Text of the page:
I see your devastation of Mariupol and raise you the U.S. Marines’ destruction of Fallujah in late 2004, leaving ten percent of its buildings destroyed and over half the rest damaged and thousands of civilians killed and most of the rest of the city’s residents—some 300,000—put to flight.

I see your 4.2 million Ukrainian refugees living abroad and another 6.5 million displaced at home—all told, roughly 25 percent of the nation’s population. I ask us to remember their 9.2 million Iraqi counterparts, 36 percent of the nation’s 2003 population and 22 percent of today’s.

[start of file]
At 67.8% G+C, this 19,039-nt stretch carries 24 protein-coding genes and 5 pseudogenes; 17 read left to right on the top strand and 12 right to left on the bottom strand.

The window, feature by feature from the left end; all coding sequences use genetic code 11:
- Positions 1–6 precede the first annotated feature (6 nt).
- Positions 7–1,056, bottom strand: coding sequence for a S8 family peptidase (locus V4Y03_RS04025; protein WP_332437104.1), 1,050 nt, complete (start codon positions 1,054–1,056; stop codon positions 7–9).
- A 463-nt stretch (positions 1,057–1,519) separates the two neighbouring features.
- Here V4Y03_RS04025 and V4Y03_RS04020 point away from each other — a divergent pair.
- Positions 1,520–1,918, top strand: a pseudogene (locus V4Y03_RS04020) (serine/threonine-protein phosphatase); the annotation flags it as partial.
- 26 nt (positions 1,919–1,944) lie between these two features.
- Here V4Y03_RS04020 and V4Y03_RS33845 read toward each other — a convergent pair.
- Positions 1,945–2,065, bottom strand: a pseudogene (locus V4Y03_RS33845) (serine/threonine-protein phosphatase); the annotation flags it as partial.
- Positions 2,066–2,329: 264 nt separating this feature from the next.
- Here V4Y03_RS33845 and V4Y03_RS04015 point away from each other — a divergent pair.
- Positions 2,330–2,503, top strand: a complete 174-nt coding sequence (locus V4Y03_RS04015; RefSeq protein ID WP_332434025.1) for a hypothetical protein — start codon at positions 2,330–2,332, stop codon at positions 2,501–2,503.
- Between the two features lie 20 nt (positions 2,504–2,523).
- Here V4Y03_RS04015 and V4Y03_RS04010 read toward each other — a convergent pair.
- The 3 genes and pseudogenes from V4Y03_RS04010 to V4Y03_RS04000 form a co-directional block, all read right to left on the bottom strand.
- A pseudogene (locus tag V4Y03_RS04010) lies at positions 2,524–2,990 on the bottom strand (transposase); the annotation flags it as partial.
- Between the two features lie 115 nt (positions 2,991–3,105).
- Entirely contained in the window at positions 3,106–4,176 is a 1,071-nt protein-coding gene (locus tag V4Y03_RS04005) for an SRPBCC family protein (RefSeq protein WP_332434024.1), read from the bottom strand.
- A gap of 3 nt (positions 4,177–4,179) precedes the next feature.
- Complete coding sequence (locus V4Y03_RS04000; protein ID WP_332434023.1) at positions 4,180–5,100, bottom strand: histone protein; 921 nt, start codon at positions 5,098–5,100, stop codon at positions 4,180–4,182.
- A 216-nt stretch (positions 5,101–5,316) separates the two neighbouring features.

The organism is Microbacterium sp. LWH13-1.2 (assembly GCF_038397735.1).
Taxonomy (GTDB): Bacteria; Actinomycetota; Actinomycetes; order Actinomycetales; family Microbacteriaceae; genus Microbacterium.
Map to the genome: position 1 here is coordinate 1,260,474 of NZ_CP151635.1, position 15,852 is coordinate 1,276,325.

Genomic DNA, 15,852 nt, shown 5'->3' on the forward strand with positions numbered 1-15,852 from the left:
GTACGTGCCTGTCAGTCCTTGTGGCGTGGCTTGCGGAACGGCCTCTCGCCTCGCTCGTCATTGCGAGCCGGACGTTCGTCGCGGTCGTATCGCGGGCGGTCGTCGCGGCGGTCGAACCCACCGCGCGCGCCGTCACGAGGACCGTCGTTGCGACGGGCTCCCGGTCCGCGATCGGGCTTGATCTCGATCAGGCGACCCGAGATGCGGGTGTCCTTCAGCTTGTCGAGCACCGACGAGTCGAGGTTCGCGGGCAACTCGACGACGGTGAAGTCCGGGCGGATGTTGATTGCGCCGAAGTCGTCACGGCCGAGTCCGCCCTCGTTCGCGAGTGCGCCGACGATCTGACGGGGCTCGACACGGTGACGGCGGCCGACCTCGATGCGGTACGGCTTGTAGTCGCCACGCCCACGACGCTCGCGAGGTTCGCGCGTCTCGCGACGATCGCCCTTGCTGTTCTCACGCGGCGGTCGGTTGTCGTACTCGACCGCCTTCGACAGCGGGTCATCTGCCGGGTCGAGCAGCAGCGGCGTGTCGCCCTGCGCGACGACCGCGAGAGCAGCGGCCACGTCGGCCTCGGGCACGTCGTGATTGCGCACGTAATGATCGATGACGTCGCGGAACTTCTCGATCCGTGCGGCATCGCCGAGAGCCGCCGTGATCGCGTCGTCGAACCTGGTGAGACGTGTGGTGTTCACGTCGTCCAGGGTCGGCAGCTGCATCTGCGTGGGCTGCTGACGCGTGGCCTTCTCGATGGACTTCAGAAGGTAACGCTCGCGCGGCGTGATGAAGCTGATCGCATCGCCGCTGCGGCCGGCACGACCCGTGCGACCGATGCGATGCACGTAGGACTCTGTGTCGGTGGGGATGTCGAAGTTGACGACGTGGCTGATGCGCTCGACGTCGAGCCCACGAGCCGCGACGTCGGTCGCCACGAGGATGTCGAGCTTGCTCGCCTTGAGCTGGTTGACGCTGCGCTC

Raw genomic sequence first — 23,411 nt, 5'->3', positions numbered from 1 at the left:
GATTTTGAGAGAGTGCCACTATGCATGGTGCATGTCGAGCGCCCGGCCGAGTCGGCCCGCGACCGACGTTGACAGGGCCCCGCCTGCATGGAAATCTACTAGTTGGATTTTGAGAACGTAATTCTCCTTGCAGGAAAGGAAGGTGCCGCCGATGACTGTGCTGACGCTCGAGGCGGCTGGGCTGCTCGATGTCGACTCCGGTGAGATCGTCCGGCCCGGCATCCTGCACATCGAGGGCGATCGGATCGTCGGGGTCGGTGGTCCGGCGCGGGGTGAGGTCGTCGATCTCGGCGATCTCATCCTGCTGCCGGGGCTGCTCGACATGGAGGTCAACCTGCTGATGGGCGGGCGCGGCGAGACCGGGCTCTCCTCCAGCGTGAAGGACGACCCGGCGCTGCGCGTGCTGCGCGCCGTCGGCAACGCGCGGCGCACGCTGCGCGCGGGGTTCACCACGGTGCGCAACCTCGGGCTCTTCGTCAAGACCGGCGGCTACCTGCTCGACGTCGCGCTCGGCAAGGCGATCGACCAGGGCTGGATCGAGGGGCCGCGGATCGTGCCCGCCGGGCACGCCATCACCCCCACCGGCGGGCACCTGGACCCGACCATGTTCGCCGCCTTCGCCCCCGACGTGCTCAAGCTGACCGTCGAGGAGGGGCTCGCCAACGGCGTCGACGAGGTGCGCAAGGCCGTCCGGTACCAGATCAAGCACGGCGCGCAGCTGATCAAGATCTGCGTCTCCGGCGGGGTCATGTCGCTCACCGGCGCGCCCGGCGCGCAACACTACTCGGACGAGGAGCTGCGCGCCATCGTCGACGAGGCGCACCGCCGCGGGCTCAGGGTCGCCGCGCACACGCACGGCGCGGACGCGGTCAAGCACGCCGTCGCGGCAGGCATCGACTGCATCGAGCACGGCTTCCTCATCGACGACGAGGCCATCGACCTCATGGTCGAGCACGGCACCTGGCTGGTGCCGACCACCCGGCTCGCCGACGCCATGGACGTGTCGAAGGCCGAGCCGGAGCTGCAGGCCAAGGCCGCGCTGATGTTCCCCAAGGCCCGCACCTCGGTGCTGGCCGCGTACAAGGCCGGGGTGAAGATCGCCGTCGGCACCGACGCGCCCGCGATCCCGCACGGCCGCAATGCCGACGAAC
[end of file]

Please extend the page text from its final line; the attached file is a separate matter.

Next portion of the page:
One more look at Afghanistan? 241,000 deaths including 71,000 civilians. Precision strikes by much-vaunted “smart weapons,” minimizing civilian casualties while maximizing combatants’? Under U.S. military policy, any raid calculated to kill no more than thirty civilians in the course of taking out a “high-value” target was authorized in advance; anything more than that required approval higher up. Sometimes the target was really a military operative; the civilian casualties count as a war-crime nonetheless. Often enough the strike was a total mistake—a wedding or funeral procession, an automobile driving in a “suspicious” manner. It is so fitting that the concluding act of the American war in Afghanistan was the mistaken bombing of ten civilians on a side street in Kabul.

Two kinds of urgency